Parliament Building

The Austrian Parliament Building is beautiful. From the outside, your attention will first be drawn to a large fountain featuring Athene, the Greek goddess of wisdom. Athene holds her insignia in one hand, and in the other hand she holds Nike, the goddess of victory. The building is surrounded by a ramp, on top of which Greek historians are placed.

Even though the building is currently closed for renovation, you might explore other places where governmental business takes place. Thi includes Hofburg, Palais Epstein, and the Heldenplatz. Depending on which location you choose, guided tours take from about an hour to an hour and a half, require no prior reservation, and are currently free.

Vienna City Hall

The Vienna City Hall is a neo-gothic building from the 19th century that is home to the local government. Both the building and its surrounding grounds host annual events such as Life Ball in May or Christmas Market and a skating rink in winter.

The building is spectacular, with its gothic tower and various elements of baroque and other styles embedded in its architecture. You can take free guided tours in German available throughout the week, which lets you take a closer look at the building’s interior. Audio guides are also available in many languages.

Sigmund Freud Museum

If you’re interested in psychology, visit Sigmund Freud Museum at Bergasse 19 in the Alsergrund district. You won’t be disappointed. This museum is a place where Freud used to live and hold his practice until he fled the Natzis. The museum is fully renovated and re-open to the public again since 2020. The museum offers comprehensive information on Freud’s work and life making. All rooms in the apartment are accessible to the public and feature many permanent and temporary exhibitions.

Logistics guide to planning a perfect cultural weekend in Vienna

Transportation in Vienna

I used public transportation sporadically since most of the attractions are within walking distance of my hotel. An exception is Schönbrunn Palace that is a little bit away from Old Town.

Like most European cities, Vienna has a well-developed public transportation system that includes buses, trains, trams, and an underground system. A variety of types of tickets are available depending on your preference:

  • Buy single tickets as needed.
  • Get a Vienna Pass for anywhere from one to three days that gives you unlimited rides as well as discounts to most Vienna attractions.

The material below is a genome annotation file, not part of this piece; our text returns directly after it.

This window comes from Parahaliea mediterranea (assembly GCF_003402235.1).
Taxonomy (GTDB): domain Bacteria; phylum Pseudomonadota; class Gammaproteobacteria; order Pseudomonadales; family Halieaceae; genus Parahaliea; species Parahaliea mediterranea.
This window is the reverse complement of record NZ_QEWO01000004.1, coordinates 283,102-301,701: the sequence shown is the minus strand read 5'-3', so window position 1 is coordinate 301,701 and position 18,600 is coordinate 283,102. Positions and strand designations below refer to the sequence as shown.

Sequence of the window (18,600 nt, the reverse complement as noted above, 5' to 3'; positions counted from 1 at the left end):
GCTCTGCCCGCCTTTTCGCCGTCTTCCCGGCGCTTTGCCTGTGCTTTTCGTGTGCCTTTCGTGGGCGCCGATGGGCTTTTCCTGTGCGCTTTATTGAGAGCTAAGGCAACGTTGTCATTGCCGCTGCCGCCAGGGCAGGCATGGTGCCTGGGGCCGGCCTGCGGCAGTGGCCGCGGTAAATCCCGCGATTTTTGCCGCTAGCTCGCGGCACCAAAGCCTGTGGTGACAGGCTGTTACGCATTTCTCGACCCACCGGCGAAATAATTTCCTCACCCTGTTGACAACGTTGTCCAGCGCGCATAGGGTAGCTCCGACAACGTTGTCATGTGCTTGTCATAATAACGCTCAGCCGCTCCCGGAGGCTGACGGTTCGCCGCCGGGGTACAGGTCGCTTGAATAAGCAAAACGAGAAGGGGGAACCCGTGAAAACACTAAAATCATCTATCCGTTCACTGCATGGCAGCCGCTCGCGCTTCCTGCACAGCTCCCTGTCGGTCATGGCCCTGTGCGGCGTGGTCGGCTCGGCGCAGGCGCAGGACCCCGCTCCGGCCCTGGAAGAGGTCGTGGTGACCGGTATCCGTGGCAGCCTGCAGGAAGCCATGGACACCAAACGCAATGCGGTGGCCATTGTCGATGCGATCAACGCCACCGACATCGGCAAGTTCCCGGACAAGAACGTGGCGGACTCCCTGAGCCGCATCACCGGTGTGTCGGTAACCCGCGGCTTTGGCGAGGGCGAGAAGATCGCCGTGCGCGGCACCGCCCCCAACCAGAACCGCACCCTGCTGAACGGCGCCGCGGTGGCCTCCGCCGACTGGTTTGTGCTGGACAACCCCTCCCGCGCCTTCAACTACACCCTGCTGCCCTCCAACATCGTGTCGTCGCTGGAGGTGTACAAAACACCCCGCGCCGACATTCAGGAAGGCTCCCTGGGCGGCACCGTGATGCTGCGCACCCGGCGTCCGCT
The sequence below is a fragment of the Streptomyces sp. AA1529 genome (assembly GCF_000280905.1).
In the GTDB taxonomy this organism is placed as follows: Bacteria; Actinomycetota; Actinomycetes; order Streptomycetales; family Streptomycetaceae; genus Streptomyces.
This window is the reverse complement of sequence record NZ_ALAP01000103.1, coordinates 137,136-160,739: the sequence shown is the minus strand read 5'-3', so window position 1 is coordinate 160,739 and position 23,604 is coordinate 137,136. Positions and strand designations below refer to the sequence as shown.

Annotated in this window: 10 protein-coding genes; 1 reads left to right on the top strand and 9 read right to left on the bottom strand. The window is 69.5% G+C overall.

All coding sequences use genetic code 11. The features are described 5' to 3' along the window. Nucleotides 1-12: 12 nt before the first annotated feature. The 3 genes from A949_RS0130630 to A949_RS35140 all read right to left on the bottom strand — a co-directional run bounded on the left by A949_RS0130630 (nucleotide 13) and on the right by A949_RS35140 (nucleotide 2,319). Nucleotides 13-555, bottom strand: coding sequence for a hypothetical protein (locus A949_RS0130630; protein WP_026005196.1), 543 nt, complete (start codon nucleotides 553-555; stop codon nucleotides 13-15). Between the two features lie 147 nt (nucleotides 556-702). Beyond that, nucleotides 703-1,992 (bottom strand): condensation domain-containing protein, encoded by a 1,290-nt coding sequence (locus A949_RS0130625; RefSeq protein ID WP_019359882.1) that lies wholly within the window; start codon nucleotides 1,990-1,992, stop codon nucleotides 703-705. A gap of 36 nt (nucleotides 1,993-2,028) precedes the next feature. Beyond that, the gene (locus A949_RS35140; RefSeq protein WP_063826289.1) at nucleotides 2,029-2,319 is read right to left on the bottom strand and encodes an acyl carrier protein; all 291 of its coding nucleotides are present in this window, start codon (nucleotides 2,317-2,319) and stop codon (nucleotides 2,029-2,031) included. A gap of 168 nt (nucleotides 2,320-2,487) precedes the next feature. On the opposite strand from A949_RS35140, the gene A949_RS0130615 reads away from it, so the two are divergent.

• Get a network card for unlimited rides anywhere from one to eight days. Validate your card for each day you want to use it, and then you’re good for 24 hours. Tickets can be validated inside vehicles at machines located at the entrance.

You can purchase tickets online via an app, at machines located at most underground stations, from tobacco shops, or directly from a bus driver (for an additional fee).

Accommodation in Vienna

Vienna has many hotel options from low, mid-range, to luxury depending on your budget and travel style. There is also a selection of hostels if you’re on a budget and don’t mind sharing a room, and Airbnb-types of accommodation where you can have the whole place to yourself. I chose a mid-range hotel within walking distance of the city center and was perfectly happy with my selection.

Food in Vienna

Many of the popular foods in Vienna are meats, including signature sausages. You will also have plenty of good coffee to choose from!

  • One of my favorite meals in Vienna was Austrian goulash, meat stew with tomatoes, paprika, and other spices served with bread or potatoes.
  • Another popular dish in Vienna is Wiener Schnitzel, a breaded veal served with potatoes and lemon.
  • You might also enjoy Tafelspitz, boiled beef served with potatoes, horseradish, and applesauce.
  • If you’re on the go and are looking for good street food, grab Viennese sausages typically served with mustard and a piece of bread.
  • Vienna is big on coffee and you’ll find coffee houses everywhere. A typical Viennese coffee called Wiener Mélange is a cappuccino style drink made with coffee, steam milk, and froth.
  • Viennese people are also big on desserts. Some of the most popular ones are a sachertorte, a classic chocolate cake with a layer of apricot jam, or an apple strudel, pastry stuffed with apples, cinnamon, and raisins.
Viennese food


Vienna is a very cultural city with a lot to offer a curious visitor interested in arts, history, and architecture. No matter what buildings you choose to explore, you won’t be disappointed. You’ll also learn a lot about the Hapsburg dynasty that ruled Vienna for centuries. The Habsburgs left their mark on countless places across the city. A simple weekend trip can only scratch the surface of Vienna’s many cultural attractions. I chose to divide my time between sightseeing and relaxing prioritizing the Schönbrunn Palace and the Museum of Fine Arts. This left me plenty of time to take advantage of the warm autumn weather before heading back out on the road. Next, I stopped to visit nearby Bratislava, the capital city of Slovakia.